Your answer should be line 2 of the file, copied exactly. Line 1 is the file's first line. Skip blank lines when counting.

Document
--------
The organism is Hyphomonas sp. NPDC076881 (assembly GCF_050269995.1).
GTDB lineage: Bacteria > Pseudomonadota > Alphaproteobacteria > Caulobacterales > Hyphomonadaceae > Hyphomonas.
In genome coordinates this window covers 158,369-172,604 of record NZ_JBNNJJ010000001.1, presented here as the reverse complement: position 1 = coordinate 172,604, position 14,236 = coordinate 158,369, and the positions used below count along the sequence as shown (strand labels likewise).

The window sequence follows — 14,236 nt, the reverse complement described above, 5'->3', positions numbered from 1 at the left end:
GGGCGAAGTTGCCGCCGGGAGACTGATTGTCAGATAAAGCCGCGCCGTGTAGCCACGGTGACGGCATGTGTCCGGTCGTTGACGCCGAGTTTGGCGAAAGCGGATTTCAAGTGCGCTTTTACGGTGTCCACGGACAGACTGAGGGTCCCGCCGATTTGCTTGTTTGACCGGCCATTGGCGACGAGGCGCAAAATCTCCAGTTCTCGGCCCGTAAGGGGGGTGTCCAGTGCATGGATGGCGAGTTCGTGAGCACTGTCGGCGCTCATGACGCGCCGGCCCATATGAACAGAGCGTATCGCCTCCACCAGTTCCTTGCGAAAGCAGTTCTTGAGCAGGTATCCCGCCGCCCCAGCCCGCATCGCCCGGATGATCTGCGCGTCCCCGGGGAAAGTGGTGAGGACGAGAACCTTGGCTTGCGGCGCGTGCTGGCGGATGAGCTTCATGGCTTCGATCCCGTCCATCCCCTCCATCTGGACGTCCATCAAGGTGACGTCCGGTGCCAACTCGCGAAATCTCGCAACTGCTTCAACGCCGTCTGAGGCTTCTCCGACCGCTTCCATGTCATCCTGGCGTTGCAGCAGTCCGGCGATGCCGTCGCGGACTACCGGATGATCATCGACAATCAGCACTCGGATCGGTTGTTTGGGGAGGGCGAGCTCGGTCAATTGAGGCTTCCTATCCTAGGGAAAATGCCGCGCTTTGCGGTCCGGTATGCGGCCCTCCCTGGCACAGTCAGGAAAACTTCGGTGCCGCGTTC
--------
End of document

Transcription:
GTDB lineage: Bacteria > Pseudomonadota > Alphaproteobacteria > Caulobacterales > Hyphomonadaceae > Hyphomonas.